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Welcome to Chapter Three of our ongoing study of the art and science of college rah-rahdom also known as Pepidemiology. Chapter Three will focus on an oft-overlooked but integral part of college pep: the costumed mascot.

ASU's Sparky: Devil worship never looked so funny.
Note must be made here about the term "costumed mascot." The mascot, the living, breathing symbol of a team, can sometimes be a living, breathing member of the species, as in the cases of Bevo the Longhorn, Ralphie the Buffalo, or Uga the Bulldog at UGA. We're splitting mascots in two categories for a good reason: costumed mascots and animal mascots have distinctly different skill sets. Ralphie can stampede, the War Eagle can fly around Auburn, and Smokey the Hound Dog at Tennessee can bite people on the sidelines with impunity. We remain certain that this is not the case with costumed human mascots, though Tree at Stanford may indeed be capable of the biting part, for all we know. Thus the division into two categories in our taxonomy. (This is science, people.)
The costumed mascot takes on one of three forms:

1. The Animal. This is usually an anthropomorphic representation of the team's animal mascot, outfitted with a team-appropriate uniform or traditional clothing. Examples include Alabama's Big Al, Aubie the Tiger, Cocky the Cock from South Carolina, the Oregon Duck, Sebastian the Ibis from Miami, Zippy the Kangaroo from Akron, and Oski the Bear from Cal-Berkeley. Resembling Disney characters in their body suits and identity-swallowing headpieces, animal mascots make kids coo with joy, goof on the sidelines for the network cameras, and sometimes pass out from heat stroke in warmer climes to the general bemusement of the drunken fans watching above, unaware that the hapless and undoubtedly short college student inside has just exceeded maximum sustainable body temperature.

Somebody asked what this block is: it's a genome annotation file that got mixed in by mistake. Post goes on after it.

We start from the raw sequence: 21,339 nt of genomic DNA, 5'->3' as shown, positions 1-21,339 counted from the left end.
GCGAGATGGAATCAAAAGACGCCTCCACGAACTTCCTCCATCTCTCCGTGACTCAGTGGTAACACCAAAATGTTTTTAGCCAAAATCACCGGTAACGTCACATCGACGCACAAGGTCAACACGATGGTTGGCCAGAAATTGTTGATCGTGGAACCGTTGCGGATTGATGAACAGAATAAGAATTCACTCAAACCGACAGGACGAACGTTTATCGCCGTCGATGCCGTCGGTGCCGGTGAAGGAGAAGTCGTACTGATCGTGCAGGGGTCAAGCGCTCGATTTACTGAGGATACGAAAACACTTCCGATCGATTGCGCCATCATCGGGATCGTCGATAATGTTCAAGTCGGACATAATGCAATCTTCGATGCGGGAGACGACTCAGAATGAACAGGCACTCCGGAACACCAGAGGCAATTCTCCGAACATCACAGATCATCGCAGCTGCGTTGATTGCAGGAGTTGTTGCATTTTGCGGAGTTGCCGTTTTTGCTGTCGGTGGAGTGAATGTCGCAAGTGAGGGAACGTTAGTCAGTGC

The most literal representation of the Animal-type mascot is Georgia Tech's Buzz, who comes complete with squishy insectoid body, bugged-out compound eyes, antennae, and wings. Now that we've typed that, we're thinking of what a tribute it is to the suit's designers that they made such a bastard of a creature so downright endearing in person. Maybe it's the black Chucks that do it

Buzz: pumping the Chuck Taylors like it's 1984.
2.The Humanoid/esque The second category of costumed mascots, itself coming in two types. The first is the non-body-suit-wearing human mascot, who wears the outfit of the team's mascot and perhaps tops it with a hat, walking stick, cane, sword, or other accoutrement. Notre Dame's feisty Leprechaun, WVU's Mountaineer, the Tennessee Volunteer, the USC Trojan, and Chief Osceola of FSU all fit into this category.

Difficulties of the NBSWHM include finding a willing blithering idiot volunteer who is an approximate fit looks-wise to perform the role at games, pep rallies, and university rubber chicken dinners and fundraisers. These wretched, damned souls volunteers then spend most of the game leading cheers, doing flips, or in Osceola's case, violating county fire codes by throwing flaming spears into the ground. The epitome of the Humanoid mascot in Pepidemiology terms is WVU Mountaineer, for reasons to be explained later in the chapter.

The Leprechaun. Occupational hazards include: not getting any for four years straight.
The Humanoidesque is the second type, clad in a body suit and oversized headpiece designed to resemble the icon from which the team's name is derived. Examples include the Virginia Cavalier, Wake Forest's Demon Deacon, the Nebraska Cornhusker, and Pistol Pete from Oklahoma State. Humanoidesque mascots spend most of their games waving their hands frantically, pumping their fists, and scaring the living bejeezus out of small children around the stadium with their maniacal grins, huge plastic teeth, bizarre outfits, and sinister, fixed glares. Like animal mascots, are susceptible to quiet death by heat stroke and blindside assault from angry fans.